Blockchain and the Law

New York Grants BitLicenses to Robinhood Crypto and LibertyX

On January 24, 2019 the New York Department of Financial Services (the “DFS”) announced that it had granted BitLicenses to Robinhood Crypto, LLC and Moon Inc. (d/b/a LibertyX). These are the fifteenth and sixteenth BitLicenses granted by the DFS since the final BitLicense rules were released in 2015.

Robinhood Crypto is a subsidiary of popular stock trading platform Robinhood, which allows users to make commission-free trades of stocks, ETFs, options and select digital assets online and through a smartphone app. The BitLicense, along with a New York state money transmitter license also granted this month, authorizes Robinhood Crypto to offer services for buying, selling and storing Bitcoin, Ether, Bitcoin Cash, Litecoin, Dogecoin, Ethereum Classic and Bitcoin SV to New York residents. LibertyX allows customers to buy Bitcoin with their debit cards through traditional ATM transactions. In October, LibertyX partnered with Genmega, Inc., which supplies over 100,000 ATMs throughout the United States, to upgrade their ATMs to enable purchases of Bitcoin. Readers of our blog may recall that Coinsource, Inc. similarly received a BitLicense in November 2018 to operate “Bitcoin Teller Machines” that allowed customers to buy and sell Bitcoin for cash.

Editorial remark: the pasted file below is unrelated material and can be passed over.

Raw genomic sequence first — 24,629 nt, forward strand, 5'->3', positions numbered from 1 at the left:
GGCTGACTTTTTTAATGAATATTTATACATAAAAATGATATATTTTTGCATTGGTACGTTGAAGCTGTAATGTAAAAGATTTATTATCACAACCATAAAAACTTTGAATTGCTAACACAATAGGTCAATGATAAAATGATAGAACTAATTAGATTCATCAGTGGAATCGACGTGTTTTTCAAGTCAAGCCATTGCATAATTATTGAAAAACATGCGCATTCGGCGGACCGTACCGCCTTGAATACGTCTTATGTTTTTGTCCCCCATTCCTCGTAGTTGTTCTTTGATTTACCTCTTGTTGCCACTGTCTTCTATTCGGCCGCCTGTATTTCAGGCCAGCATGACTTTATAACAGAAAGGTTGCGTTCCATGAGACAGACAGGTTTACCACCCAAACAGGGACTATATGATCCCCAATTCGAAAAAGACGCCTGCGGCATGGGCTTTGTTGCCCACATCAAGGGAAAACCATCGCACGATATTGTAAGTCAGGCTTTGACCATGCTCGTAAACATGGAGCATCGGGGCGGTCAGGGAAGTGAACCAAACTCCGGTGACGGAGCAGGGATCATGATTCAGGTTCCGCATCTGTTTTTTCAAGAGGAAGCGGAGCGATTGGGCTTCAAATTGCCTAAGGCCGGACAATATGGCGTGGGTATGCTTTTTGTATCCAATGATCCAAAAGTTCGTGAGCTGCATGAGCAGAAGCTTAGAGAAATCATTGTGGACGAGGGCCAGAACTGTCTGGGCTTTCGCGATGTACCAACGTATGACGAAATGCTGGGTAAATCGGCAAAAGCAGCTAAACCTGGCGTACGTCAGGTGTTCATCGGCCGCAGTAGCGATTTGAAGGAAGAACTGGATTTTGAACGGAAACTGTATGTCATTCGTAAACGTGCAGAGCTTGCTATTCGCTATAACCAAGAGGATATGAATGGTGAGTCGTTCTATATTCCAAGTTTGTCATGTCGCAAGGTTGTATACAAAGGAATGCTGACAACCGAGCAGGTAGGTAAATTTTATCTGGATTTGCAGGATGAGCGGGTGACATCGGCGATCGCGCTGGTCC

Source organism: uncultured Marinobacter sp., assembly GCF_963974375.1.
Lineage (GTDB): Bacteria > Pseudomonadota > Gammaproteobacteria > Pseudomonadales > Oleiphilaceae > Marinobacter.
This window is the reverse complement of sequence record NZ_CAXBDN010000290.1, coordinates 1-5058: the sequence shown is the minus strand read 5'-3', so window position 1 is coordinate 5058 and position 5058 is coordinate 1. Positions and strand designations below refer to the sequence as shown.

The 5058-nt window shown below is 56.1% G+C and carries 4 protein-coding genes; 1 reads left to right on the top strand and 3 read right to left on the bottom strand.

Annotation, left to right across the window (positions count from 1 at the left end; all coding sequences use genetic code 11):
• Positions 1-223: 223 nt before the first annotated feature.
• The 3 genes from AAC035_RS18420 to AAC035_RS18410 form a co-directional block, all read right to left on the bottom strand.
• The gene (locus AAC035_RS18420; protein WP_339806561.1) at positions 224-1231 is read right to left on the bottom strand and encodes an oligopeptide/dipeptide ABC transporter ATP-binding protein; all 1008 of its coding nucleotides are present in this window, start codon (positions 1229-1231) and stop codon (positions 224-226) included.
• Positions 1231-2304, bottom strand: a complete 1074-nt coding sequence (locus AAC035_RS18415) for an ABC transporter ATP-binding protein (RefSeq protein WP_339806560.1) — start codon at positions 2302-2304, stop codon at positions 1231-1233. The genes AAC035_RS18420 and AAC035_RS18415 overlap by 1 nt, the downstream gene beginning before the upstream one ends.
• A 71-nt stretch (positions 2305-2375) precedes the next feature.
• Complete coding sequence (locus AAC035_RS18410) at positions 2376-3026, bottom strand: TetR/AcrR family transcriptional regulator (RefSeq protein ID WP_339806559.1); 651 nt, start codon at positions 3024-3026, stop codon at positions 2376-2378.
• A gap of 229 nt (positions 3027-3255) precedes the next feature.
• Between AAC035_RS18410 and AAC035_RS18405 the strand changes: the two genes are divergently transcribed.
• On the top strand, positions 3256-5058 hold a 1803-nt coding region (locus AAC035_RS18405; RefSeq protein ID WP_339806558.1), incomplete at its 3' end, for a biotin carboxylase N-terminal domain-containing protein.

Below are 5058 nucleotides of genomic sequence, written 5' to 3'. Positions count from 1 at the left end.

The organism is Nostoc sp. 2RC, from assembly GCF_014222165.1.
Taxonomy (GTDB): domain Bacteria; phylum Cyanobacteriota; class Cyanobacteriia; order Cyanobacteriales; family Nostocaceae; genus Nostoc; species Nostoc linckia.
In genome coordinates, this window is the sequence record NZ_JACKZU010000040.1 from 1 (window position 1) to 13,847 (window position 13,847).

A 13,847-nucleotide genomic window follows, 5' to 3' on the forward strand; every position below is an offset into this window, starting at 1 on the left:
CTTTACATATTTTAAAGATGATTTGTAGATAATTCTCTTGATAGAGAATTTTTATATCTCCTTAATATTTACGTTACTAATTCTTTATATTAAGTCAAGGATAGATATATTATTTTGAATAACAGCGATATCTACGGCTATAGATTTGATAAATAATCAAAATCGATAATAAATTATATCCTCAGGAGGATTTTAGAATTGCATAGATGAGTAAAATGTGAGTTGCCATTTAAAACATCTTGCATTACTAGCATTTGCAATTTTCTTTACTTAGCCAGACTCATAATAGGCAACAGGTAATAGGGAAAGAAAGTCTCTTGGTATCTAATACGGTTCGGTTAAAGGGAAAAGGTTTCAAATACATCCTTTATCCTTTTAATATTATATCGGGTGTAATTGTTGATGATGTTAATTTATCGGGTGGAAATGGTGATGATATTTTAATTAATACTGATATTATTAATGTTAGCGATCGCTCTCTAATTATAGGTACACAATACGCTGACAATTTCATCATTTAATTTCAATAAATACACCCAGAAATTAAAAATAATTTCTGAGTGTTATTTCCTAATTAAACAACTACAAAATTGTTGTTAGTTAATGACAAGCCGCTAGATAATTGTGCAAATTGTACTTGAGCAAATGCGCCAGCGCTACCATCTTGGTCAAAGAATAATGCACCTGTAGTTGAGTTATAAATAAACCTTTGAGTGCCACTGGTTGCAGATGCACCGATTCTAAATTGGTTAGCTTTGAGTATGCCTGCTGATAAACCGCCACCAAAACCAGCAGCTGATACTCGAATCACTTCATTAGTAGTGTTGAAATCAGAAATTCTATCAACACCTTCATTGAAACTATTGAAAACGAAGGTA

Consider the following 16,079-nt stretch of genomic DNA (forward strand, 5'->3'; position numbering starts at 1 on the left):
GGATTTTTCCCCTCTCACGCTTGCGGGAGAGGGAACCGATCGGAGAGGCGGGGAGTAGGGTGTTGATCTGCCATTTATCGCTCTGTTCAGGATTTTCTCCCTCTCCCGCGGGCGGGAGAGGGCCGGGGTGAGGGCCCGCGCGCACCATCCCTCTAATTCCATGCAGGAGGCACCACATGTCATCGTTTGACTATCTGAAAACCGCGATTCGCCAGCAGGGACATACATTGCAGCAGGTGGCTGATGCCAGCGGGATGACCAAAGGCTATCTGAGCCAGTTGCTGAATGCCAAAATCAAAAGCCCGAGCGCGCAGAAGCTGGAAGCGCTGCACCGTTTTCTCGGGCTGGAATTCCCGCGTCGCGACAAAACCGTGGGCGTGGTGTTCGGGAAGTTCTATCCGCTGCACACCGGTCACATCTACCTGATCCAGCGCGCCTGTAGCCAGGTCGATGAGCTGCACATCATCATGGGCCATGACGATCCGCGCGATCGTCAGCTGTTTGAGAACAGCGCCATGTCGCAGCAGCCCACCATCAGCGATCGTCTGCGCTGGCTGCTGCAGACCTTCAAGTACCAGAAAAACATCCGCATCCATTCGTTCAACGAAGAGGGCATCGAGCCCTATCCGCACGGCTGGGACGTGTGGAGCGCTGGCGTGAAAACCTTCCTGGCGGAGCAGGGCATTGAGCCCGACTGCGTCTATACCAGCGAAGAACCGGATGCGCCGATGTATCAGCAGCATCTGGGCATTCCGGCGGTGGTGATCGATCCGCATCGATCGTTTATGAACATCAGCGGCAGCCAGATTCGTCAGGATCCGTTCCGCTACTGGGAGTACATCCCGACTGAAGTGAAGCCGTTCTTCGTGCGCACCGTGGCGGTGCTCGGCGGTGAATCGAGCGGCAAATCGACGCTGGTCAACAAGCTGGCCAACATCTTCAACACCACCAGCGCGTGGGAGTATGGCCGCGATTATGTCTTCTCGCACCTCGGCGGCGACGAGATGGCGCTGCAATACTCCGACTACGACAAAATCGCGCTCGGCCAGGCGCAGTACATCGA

Robinhood Crypto and LibertyX already actively conduct their respective “virtual currency business activities” in other states and expect to roll out their services to New York in the coming months.

Wyoming Legislature Advances Blockchain-Related Bills

States have long been “laboratories of democracy” where policymakers can try out certain innovative policies on a local or regional level that could eventually, if successful, become national programs. On the tech side, some states have sought to establish themselves as laboratories of blockchain. For example, this past week Vermont announced that it will work with vendors to launch a pilot program permitting new captive insurance companies to register with the Vermont Secretary of State using blockchain.

Across the country, Wyoming has been especially active in this area and reportedly desires to be a corporate-friendly “Delaware of the West” [subscription required] as well as a haven for blockchain and fintech business activity. To that end, the Wyoming legislature has advanced several blockchain-related bills through committee since the new year (following an active 2018, which saw the state pass a number of regulatory measures related to blockchain and digital assets). Continue Reading

New York Approves Nationwide Licensing Tool for Virtual Currency Business Activity Companies